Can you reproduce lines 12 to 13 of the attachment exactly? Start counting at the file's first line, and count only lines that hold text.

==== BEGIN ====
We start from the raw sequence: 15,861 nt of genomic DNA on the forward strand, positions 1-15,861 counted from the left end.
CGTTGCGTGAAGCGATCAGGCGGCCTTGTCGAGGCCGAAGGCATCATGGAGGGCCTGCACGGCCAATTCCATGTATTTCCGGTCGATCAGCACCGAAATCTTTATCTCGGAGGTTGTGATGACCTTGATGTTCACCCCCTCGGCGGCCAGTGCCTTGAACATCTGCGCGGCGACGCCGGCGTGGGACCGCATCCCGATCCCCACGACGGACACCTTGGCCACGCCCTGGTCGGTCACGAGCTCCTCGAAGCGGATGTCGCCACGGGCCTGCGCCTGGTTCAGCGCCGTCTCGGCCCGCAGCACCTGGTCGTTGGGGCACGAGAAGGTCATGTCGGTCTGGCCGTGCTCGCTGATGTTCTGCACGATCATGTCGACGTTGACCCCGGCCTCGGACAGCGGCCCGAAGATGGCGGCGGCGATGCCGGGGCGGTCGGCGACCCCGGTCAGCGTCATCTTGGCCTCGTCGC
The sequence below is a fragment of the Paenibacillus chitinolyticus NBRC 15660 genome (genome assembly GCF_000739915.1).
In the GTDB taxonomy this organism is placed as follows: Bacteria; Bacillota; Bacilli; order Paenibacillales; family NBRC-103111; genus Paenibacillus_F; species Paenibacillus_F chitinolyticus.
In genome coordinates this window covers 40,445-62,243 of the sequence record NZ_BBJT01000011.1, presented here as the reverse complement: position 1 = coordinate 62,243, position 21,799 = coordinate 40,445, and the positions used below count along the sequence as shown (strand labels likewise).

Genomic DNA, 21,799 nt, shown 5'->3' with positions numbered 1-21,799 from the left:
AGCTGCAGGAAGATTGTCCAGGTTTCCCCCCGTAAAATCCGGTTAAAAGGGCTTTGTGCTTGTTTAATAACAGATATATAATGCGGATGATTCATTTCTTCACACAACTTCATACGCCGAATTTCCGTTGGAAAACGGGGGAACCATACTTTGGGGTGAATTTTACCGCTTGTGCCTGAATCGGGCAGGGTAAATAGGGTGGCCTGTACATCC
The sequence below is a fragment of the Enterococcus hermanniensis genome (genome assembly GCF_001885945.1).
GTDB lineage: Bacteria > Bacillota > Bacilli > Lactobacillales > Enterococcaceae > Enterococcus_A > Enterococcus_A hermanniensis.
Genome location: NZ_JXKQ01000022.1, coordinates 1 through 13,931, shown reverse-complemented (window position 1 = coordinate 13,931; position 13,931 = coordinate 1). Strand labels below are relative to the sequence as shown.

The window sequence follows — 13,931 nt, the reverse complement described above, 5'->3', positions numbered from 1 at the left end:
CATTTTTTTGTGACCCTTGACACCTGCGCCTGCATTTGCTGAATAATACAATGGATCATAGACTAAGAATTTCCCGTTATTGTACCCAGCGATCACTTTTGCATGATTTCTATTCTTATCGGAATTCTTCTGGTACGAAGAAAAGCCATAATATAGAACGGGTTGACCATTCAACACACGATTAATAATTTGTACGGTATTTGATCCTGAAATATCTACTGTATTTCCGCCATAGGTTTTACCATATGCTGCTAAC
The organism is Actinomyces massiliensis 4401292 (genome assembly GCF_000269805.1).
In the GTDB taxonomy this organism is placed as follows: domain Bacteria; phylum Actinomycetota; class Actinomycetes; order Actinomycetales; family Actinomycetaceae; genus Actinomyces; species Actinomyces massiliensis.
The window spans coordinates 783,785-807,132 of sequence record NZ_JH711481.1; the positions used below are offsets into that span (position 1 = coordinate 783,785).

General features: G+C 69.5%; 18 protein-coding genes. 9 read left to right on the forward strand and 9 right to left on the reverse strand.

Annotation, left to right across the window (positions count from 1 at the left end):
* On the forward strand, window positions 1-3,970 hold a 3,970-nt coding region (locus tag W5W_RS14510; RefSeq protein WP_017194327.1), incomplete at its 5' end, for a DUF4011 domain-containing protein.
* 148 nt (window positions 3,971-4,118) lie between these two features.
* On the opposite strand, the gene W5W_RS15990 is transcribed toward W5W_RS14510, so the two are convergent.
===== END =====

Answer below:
CATTTTTTTGTGACCCTTGACACCTGCGCCTGCATTTGCTGAATAATACAATGGATCATAGACTAAGAATTTCCCGTTATTGTACCCAGCGATCACTTTTGCATGATTTCTATTCTTATCGGAATTCTTCTGGTACGAAGAAAAGCCATAATATAGAACGGGTTGACCATTCAACACACGATTAATAATTTGTACGGTATTTGATCCTGAAATATCTACTGTATTTCCGCCATAGGTTTTACCATATGCTGCTAAC
The organism is Actinomyces massiliensis 4401292 (genome assembly GCF_000269805.1).